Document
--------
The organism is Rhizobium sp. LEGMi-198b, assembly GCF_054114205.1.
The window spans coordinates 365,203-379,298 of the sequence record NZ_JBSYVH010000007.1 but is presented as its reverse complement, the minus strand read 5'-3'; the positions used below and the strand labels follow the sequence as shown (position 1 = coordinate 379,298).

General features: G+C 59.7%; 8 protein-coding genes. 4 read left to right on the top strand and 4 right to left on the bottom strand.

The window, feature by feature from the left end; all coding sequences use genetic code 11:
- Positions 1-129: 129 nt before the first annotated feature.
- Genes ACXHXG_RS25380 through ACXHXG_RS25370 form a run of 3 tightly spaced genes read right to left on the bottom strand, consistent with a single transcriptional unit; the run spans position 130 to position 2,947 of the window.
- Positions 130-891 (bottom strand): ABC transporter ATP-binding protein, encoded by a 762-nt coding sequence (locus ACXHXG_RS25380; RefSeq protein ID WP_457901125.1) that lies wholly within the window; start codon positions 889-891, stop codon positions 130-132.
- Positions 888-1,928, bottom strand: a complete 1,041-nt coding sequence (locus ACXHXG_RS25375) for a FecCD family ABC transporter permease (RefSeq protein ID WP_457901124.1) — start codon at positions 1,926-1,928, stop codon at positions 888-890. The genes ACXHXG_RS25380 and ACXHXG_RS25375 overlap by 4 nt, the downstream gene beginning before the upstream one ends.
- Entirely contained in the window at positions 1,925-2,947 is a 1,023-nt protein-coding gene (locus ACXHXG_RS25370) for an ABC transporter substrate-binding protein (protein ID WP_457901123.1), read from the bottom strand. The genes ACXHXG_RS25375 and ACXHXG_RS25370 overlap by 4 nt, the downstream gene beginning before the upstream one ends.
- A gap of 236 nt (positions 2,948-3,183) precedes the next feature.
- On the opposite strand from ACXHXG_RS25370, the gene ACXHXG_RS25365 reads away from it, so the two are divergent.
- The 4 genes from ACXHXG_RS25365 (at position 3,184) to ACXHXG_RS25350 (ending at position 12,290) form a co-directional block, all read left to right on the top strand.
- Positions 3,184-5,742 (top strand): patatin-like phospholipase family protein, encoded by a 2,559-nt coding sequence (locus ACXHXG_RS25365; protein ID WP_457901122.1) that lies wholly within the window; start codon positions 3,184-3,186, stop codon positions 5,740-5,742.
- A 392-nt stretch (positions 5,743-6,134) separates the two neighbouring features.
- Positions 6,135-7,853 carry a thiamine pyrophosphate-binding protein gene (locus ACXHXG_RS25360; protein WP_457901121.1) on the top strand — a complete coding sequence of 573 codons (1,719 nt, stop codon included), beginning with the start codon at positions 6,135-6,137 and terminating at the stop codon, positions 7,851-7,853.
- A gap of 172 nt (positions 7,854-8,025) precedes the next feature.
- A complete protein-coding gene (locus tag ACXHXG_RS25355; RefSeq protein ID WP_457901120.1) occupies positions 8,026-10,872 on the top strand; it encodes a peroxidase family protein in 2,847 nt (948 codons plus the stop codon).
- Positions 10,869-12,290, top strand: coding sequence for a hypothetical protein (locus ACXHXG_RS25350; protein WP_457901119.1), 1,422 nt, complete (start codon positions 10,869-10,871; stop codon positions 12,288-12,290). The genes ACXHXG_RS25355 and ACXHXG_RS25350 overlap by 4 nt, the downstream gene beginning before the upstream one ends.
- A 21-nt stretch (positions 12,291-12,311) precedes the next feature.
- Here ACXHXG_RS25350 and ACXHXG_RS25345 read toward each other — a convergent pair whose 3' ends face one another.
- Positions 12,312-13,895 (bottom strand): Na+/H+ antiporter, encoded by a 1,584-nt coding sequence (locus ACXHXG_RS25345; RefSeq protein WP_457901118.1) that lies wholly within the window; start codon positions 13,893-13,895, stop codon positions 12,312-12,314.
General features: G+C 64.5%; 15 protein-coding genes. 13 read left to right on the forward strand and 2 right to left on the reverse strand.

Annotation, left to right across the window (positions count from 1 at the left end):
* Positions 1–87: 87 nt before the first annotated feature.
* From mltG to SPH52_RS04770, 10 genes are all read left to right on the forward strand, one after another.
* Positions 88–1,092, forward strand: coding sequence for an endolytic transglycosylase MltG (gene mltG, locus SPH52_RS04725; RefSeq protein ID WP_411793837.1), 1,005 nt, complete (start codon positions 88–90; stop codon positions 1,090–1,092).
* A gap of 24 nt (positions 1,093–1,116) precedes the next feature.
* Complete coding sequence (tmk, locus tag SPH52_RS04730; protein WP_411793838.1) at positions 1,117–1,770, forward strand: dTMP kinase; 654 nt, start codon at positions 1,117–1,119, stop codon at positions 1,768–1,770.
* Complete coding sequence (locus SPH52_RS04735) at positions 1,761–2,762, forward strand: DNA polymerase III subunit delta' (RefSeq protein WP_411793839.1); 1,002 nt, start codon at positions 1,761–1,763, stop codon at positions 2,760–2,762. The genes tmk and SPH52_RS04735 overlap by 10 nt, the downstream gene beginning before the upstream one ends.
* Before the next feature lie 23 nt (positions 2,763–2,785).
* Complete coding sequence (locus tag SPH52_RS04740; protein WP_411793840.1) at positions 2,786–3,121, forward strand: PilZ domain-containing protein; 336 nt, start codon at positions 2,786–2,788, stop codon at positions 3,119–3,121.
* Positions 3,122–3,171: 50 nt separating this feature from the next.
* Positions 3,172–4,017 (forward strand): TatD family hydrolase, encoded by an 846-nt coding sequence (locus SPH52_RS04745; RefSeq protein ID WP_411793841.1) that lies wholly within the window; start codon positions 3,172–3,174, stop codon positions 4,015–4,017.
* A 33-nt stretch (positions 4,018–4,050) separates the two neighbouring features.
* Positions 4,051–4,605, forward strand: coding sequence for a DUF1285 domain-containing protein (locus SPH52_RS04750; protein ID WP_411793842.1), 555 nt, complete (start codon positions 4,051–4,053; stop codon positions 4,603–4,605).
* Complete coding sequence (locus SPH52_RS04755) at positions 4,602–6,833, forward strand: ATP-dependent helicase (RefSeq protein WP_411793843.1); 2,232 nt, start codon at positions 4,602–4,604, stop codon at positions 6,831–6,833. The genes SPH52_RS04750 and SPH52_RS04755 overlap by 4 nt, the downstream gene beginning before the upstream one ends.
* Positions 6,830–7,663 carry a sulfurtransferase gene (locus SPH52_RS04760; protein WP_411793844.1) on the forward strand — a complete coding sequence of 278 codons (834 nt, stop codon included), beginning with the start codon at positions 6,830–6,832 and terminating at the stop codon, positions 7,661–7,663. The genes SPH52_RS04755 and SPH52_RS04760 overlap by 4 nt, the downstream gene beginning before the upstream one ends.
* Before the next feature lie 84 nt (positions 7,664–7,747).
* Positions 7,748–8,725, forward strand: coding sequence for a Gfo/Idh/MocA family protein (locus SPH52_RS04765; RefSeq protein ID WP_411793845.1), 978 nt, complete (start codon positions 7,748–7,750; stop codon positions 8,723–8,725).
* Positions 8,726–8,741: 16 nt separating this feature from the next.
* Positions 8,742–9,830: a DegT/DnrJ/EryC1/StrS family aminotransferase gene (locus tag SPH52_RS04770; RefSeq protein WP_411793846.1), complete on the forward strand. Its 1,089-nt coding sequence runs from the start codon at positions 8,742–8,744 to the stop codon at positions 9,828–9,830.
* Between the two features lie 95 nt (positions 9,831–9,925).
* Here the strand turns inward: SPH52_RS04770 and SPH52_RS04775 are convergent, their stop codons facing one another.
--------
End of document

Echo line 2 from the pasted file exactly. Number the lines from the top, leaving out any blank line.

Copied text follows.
The window spans coordinates 365,203-379,298 of the sequence record NZ_JBSYVH010000007.1 but is presented as its reverse complement, the minus strand read 5'-3'; the positions used below and the strand labels follow the sequence as shown (position 1 = coordinate 379,298).